The Rise of Finance and its Impact on Industry: Debunking the Narrative

Challenging the prevailing view on the relationship between finance and industry

The rise of finance and its perceived dominance over industry has been a topic of intense debate among scholars, economists, and politicians. Many argue that finance has come at the expense of industrial development, signaling a late stage of capitalism and a decline in the system’s functionality. However, a new perspective challenges this narrative, suggesting that finance and industry are not separate entities but deeply intertwined. This article aims to explore the complex relationship between finance and industry, debunking common misconceptions and shedding light on the role of finance in contemporary capitalism.

The 2008 Crisis and the Rise of the Asset Managers

The 2008 financial crisis was a turning point that led to significant state intervention in the economy. Contrary to popular belief, this intervention was not the result of financial institutions plundering the state’s coffers, but rather a response by a relatively autonomous state seeking to resolve a systemic economic crisis. The implementation of quantitative easing (QE) by the Federal Reserve played a crucial role in this intervention, leading to the historic shift in the structure of corporate capitalism. QE aimed to provide cash to financial institutions and support the market-based credit system. This, in turn, bolstered the rise of asset managers, such as BlackRock, State Street, and Vanguard, who became the dominant players in the financial landscape. The concentration of ownership in these firms has reshaped the relationship between finance and industry, blurring the lines between the two.

Finance Capital, Industrial Capital, and Globalization

Contrary to the notion that finance has undermined industrial development, the rise of finance has actually strengthened industrial capital. Financialization has facilitated the creation of flexible, global networks of production and investment, intensifying competition and driving industrial corporations to maximize surplus value extraction and reduce costs. The fusion of financial and industrial capital, known as finance capital, has become a defining feature of contemporary capitalism. This integration has been further reinforced by the consensus among the capitalist class around globalization. Asset managers, as universal owners, have a vested interest in maximizing the competitiveness of individual portfolio firms, which is closely tied to free capital mobility. Therefore, the interests of finance and industry are intertwined, challenging the notion of a separate and antagonistic relationship.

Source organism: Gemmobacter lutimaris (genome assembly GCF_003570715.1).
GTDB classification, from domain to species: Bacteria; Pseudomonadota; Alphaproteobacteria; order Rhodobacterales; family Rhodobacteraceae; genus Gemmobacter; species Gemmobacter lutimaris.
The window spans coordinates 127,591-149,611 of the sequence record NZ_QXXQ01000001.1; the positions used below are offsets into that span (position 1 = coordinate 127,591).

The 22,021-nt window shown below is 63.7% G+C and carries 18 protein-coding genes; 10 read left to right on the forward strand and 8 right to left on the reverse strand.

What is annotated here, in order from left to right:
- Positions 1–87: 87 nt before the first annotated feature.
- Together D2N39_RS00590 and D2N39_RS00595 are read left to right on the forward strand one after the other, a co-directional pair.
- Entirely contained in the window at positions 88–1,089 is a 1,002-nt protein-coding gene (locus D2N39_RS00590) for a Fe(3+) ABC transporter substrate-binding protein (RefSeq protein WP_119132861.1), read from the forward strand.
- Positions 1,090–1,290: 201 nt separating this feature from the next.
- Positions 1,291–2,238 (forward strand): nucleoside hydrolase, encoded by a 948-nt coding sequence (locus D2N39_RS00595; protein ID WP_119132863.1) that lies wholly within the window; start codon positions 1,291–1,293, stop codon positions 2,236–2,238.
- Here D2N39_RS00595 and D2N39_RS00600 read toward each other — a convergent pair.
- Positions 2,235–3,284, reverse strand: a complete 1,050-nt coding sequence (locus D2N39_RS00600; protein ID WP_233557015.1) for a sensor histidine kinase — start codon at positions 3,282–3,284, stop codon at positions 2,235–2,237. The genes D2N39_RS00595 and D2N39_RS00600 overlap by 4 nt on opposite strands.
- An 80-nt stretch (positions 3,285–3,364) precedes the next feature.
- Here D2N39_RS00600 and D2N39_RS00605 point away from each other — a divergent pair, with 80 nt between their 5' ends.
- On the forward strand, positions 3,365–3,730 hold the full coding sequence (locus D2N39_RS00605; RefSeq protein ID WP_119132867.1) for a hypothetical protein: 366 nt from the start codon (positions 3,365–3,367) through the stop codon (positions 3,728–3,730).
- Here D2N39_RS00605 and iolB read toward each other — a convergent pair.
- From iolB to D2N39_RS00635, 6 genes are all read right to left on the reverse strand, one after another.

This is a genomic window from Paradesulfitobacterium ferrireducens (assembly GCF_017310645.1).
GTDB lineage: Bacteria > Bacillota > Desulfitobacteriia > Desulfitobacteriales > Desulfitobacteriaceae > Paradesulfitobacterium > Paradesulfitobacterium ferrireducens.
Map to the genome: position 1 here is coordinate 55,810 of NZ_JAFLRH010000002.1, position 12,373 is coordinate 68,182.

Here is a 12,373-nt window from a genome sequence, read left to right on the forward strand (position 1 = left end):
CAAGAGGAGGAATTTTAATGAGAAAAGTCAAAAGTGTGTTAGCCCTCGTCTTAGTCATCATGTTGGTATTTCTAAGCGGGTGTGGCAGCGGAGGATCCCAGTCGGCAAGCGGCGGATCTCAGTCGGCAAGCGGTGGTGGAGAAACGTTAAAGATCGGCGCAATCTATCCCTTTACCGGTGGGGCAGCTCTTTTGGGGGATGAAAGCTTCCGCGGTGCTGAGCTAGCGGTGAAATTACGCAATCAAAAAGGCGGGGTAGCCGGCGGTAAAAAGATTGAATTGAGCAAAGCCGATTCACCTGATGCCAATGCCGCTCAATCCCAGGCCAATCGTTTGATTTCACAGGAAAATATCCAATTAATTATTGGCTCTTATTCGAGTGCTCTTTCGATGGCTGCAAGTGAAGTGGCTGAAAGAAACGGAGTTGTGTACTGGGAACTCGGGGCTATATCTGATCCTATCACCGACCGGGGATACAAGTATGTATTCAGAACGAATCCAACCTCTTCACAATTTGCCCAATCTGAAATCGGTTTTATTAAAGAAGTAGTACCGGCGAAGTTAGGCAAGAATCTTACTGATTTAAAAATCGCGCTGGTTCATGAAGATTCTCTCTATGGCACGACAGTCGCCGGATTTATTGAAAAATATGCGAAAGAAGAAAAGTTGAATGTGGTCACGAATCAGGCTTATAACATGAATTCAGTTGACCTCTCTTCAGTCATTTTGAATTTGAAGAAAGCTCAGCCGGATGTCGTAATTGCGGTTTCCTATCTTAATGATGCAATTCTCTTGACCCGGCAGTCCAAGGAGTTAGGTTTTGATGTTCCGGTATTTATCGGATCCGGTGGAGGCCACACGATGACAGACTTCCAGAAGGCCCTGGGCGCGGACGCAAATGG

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The Fallacy of Financial Hegemony’s Decline

The idea that financial hegemony is coming to an end is unfounded. The dominance of asset managers, particularly the Big Three, is not solely reliant on quantitative easing. These firms have continued to grow and remain competitive, even in the face of market volatility and quantitative tightening. The concentration of ownership and centralization of power within these asset management companies have only strengthened their position. The metrics typically used to assess financial power, such as balance of profits and asset values, fail to account for the unprecedented concentration of ownership in industrial capital. This oversight leads to a misunderstanding of the true nature and resilience of finance capital.


The relationship between finance and industry is far more complex than commonly believed. The rise of finance has not come at the expense of industry but has, in fact, strengthened it. Financialization and globalization have facilitated the construction of global networks of production and investment, intensifying competition and driving industrial corporations to maximize profitability. The concentration of ownership in asset management firms has further blurred the lines between finance and industry, challenging the notion of separate entities. Rather than viewing finance as a separate and corrosive force, a more comprehensive understanding of the intertwined nature of finance and industry is necessary. This understanding should inform our approach to addressing the challenges of contemporary capitalism, with a focus on transforming the state and developing democratic economic planning to gain control of investment and shape a more sustainable future.